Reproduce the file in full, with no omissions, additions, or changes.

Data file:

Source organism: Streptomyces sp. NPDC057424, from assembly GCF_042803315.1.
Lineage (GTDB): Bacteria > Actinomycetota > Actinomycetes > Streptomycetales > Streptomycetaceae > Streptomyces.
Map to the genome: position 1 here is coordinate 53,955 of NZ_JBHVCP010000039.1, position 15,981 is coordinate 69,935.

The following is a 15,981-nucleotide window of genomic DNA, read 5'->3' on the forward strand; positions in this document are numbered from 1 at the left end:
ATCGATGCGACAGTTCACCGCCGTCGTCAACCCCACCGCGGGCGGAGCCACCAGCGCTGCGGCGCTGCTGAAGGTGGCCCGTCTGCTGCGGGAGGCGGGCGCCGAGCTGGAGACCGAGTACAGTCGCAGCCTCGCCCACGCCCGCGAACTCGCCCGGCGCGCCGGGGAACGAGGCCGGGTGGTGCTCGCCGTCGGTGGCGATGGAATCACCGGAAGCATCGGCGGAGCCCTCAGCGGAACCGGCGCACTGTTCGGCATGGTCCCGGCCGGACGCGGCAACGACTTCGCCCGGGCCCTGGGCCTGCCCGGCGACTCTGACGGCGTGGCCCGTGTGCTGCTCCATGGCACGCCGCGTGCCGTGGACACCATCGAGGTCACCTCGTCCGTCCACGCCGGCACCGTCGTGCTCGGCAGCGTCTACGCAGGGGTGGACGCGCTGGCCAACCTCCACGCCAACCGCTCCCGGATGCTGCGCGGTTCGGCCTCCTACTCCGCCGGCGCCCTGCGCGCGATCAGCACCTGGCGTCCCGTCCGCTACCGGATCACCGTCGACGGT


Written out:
Source organism: Streptomyces sp. NPDC057424, from assembly GCF_042803315.1.
Lineage (GTDB): Bacteria > Actinomycetota > Actinomycetes > Streptomycetales > Streptomycetaceae > Streptomyces.
Map to the genome: position 1 here is coordinate 53,955 of NZ_JBHVCP010000039.1, position 15,981 is coordinate 69,935.

The following is a 15,981-nucleotide window of genomic DNA, read 5'->3' on the forward strand; positions in this document are numbered from 1 at the left end:
ATCGATGCGACAGTTCACCGCCGTCGTCAACCCCACCGCGGGCGGAGCCACCAGCGCTGCGGCGCTGCTGAAGGTGGCCCGTCTGCTGCGGGAGGCGGGCGCCGAGCTGGAGACCGAGTACAGTCGCAGCCTCGCCCACGCCCGCGAACTCGCCCGGCGCGCCGGGGAACGAGGCCGGGTGGTGCTCGCCGTCGGTGGCGATGGAATCACCGGAAGCATCGGCGGAGCCCTCAGCGGAACCGGCGCACTGTTCGGCATGGTCCCGGCCGGACGCGGCAACGACTTCGCCCGGGCCCTGGGCCTGCCCGGCGACTCTGACGGCGTGGCCCGTGTGCTGCTCCATGGCACGCCGCGTGCCGTGGACACCATCGAGGTCACCTCGTCCGTCCACGCCGGCACCGTCGTGCTCGGCAGCGTCTACGCAGGGGTGGACGCGCTGGCCAACCTCCACGCCAACCGCTCCCGGATGCTGCGCGGTTCGGCCTCCTACTCCGCCGGCGCCCTGCGCGCGATCAGCACCTGGCGTCCCGTCCGCTACCGGATCACCGTCGACGGT